The Observatory

Adrift in a sea of (no) coverage

By Curtis Brainard
June 18, 2012

Last October, Secretary of the Interior Ken Salazar called on the press to pay more attention to the Obama administration’s achievements in environmental conservation.

In response, The Miami Herald’s Carl Hiaasen suggested that the government give journalists more to write about, and he had a point. On Sunday, The Washington Post’s Juliet Eilperin had a revealing article (which should’ve gotten higher billing in the paper) about the president’s “modest personal interest in wilderness protection.” But Salazar had a point as well. Articles like Eilperin’s are all too rare. Case in point: Obama’s National Ocean Policy.

In 2010, Obama established the policy, and created the National Ocean Council, based on the recommendations of an inter-agency task force that he’d created a year earlier. But it was really the culmination of a decade-long effort, which began with the Oceans Act of 2000, to institute a holistic federal approach to managing the country’s oceans, coastal areas, and the Great Lakes.

More than a dozen agencies and countless laws currently have a hand in that process, and the National Ocean Policy is an effort to make it more effective, efficient, and, ultimately, cheaper. At its core is what’s called coastal and marine spatial planning, an “integrated, ecosystem-based approach” to identify the areas most suitable to activities like recreational and commercial fishing, energy production, shipping, naval exercises, and water sports. The idea is to meet the nation’s economic, environmental, and security needs in a sustainable way.

The White House emphasizes that the National Ocean Policy is about revamping the use of existing authority and that it “does not require new legislation in order to be implemented and does not supersede or alter any agency or department’s existing authority,” but it’s been incredibly controversial. While the scientific community and environmentalists support the policy, fishermen, energy companies, and others have denounced it as more big government.

The political battle over implementing the policy has come to a head in the last six months, but there’s been almost to news coverage of it. Instead, the media have relegated the public debate to the opinion pages and advocacy websites, with unfortunate consequences.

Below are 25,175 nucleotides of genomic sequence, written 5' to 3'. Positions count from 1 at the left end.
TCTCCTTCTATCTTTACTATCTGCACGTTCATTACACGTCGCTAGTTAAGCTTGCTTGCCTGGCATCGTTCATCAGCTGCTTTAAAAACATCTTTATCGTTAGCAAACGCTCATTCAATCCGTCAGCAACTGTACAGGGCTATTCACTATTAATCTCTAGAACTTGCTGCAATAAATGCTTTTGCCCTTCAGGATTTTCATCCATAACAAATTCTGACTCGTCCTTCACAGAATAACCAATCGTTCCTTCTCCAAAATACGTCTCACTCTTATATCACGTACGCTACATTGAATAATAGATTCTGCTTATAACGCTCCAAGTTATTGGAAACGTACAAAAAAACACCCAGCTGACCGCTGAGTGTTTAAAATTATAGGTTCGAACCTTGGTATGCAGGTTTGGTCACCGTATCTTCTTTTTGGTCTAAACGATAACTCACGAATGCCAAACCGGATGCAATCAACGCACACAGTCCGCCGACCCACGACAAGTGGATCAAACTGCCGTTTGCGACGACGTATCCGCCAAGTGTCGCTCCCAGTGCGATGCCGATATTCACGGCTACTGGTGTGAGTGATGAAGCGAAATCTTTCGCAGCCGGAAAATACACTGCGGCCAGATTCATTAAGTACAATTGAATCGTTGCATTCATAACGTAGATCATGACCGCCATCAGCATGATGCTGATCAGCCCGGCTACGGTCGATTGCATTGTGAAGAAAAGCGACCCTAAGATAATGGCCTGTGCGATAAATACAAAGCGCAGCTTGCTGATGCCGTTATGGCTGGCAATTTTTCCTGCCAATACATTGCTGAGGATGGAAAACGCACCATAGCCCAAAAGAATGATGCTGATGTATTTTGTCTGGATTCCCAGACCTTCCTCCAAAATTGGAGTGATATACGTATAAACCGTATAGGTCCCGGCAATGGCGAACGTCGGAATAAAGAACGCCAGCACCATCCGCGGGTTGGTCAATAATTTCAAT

Four months before Obama even instituted the policy, ESPN had to apologize for unbalanced column on its website, which readers mistook for news and started a pernicious rumor that the president wanted “to ban fishing.” When Obama signed the executive order establishing the policy four months later, it got scant coverage. Ironically, the oil spill in the Gulf of Mexico, which was ongoing at the time, ended up overshadowing, rather than accentuating, its significance (although its worth pointing out that the New Orleans Times-Picayune, which laid off half its newsroom this week, produced both a news article and an editorial about it).

In 2011, Politico and McClatchy’s DC bureau published decent articles about the congressional “sparring” over implementation of the National Ocean Policy, and newspapers in seaside towns like Bangor, ME, and Gloucester, MA, wrote about local fishermen’s consternation with the policy. Deep dives into why better ocean management is needed were left to liberal advocacy outfits like ThinkProgress, which were too critical of Republicans to be convincing.

The conflict has intensified since the beginning of this year, but the coverage has remained on the sidelines. In January, a New York Times blog post reported on a draft of the White House’s plan to turn policy into action. In March a Boston Globe columnist highlightedstudy in Proceedings of the National Academy of Sciences, which concluded that marine spatial planning prevents $1 million in losses to the fishing and whale-watching industry and generates $10 billion in extra value for the energy sector.

Members of Congress and business interests have debated whether the National Ocean Policy is “an executive power grab” or “makes smart business sense,” at insiders’ outlets like The Hill and Roll Call. But when the AP daybook announced that Obama’s environmental adviser, Nancy Sutley, would be visiting Maryland in February to promote the policy, the media didn’t bite. And when the House passed an amendment to a spending bill in May that blocked funding to implement the National Ocean Policy, almost no one noticed. In an editorialThe New York Times decried the attempt to kill the “worthy effort,” and urged the Senate to block its final passage into law. But that was about it.

There’s been almost nothing in the news about two years’ worth of fighting over a potentially pivotal policy that’s been needed for over a decade. Part of that could be the administration’s fault. Last week, the Joint Ocean Commission—a committee of distinguished marine experts from governmental and non-governmental organizations—issued its Ocean Policy Report Card for 2012, which gave the feds a ‘C’ in national support and leadership.

The recent clashes may be drawing the attention of more reporters, however. Now that her piece about wilderness protection is done, Eilperin is working on a piece for the Post about Obama’s record on offshore conservation. “I’ve been tracking how National Ocean Policy has gone from a wonky issue to a political flash point for several months,” she said in an interview, “and it speaks to how polarized national environmental policy has become.”

As Eilperin wrote in her piece earlier this week, the president’s “record remains largely unwritten,” but that’s not only because he might have four years left in office. It also has a more literal meaning—one which journalists need to correct.

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